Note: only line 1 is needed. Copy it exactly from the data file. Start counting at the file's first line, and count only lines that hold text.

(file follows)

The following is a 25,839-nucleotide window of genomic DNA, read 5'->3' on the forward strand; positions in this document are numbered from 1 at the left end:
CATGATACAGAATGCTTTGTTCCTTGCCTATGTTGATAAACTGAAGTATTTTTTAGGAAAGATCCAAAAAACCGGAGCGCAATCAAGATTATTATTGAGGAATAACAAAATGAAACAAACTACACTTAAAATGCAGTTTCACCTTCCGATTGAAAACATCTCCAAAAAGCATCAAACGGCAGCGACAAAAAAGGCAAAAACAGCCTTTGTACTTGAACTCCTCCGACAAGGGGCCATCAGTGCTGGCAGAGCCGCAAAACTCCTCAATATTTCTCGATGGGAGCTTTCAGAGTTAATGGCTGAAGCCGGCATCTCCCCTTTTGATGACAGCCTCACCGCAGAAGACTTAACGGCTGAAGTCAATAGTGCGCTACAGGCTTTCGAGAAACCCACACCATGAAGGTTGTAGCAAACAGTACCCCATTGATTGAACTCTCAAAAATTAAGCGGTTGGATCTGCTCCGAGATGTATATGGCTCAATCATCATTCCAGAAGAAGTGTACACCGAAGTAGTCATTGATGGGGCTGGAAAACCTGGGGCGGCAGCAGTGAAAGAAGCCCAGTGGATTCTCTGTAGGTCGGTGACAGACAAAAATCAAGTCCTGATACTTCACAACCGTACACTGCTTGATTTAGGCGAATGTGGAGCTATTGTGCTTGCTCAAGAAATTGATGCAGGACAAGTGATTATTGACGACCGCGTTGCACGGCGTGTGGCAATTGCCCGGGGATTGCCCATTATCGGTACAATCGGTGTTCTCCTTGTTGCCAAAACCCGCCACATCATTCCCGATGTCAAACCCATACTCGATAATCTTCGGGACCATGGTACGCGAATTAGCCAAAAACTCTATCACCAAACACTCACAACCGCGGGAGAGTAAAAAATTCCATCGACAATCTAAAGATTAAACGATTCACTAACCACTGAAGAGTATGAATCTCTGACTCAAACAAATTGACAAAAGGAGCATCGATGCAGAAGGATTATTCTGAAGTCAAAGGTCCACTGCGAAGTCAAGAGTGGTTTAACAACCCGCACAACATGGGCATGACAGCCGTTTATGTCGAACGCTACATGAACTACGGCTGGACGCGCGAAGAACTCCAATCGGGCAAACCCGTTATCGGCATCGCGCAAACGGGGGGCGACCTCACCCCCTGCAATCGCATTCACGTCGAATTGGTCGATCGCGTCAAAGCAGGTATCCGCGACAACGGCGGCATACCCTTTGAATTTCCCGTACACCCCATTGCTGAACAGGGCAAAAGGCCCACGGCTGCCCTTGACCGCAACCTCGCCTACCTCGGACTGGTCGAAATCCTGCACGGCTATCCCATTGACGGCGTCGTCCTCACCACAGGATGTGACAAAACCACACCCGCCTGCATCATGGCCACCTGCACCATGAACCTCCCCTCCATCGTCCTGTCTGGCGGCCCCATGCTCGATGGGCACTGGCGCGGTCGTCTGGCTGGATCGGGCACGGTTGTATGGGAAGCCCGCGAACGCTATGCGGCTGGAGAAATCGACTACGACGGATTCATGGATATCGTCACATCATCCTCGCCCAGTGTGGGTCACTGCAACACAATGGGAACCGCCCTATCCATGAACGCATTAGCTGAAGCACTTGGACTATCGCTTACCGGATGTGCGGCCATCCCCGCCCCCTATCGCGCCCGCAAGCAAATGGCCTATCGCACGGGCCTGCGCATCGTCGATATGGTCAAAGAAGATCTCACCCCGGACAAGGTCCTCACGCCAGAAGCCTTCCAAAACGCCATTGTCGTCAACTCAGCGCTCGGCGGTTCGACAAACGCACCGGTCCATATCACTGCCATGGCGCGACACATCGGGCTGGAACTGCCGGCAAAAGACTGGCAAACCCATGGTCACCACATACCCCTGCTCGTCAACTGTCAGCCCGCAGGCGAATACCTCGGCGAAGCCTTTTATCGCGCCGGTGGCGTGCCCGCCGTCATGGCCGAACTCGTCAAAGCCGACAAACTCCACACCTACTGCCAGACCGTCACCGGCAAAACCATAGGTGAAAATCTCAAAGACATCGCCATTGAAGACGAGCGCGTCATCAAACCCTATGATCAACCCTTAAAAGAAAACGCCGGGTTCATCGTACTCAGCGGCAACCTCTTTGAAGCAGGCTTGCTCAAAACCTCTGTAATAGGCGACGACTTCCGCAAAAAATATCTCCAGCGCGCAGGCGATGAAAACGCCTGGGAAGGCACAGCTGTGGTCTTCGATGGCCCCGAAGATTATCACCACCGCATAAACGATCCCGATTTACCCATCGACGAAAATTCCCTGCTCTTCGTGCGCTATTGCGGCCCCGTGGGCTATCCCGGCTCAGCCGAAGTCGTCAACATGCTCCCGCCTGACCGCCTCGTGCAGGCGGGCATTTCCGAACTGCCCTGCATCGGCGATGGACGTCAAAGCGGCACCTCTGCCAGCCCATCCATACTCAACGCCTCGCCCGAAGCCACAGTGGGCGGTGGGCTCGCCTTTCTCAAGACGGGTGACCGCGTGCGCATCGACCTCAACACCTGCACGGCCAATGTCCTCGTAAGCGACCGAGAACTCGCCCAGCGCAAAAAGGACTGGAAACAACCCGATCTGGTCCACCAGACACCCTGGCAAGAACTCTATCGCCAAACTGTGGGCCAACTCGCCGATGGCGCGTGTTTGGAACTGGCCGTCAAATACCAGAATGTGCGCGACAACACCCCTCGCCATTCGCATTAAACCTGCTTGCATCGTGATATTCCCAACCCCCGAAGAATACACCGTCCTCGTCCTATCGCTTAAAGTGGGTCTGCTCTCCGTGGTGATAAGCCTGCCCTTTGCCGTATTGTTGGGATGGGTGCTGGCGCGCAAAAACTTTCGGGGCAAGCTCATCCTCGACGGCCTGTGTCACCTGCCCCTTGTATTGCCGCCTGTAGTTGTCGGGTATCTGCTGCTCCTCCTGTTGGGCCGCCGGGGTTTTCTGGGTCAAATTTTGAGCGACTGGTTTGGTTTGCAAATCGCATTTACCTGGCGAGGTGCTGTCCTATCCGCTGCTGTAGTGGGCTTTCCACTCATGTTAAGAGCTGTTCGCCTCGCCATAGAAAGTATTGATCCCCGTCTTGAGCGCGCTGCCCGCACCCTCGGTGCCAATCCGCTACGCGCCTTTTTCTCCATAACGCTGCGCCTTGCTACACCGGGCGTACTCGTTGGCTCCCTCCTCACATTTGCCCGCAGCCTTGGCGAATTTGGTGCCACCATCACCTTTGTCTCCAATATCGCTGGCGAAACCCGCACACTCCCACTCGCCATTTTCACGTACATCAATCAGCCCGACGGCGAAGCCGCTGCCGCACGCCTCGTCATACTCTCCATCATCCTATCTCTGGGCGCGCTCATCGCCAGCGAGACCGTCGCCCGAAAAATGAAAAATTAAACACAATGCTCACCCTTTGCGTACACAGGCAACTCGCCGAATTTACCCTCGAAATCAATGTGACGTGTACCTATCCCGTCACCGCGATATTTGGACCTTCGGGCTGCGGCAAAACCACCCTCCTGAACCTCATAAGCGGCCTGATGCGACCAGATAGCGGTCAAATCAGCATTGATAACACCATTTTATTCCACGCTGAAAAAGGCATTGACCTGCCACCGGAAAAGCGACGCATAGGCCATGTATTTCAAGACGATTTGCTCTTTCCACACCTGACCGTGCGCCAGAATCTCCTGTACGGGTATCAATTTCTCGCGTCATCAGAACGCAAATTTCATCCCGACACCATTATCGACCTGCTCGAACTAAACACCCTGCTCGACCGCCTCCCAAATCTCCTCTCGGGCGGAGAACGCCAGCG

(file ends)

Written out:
The following is a 25,839-nucleotide window of genomic DNA, read 5'->3' on the forward strand; positions in this document are numbered from 1 at the left end: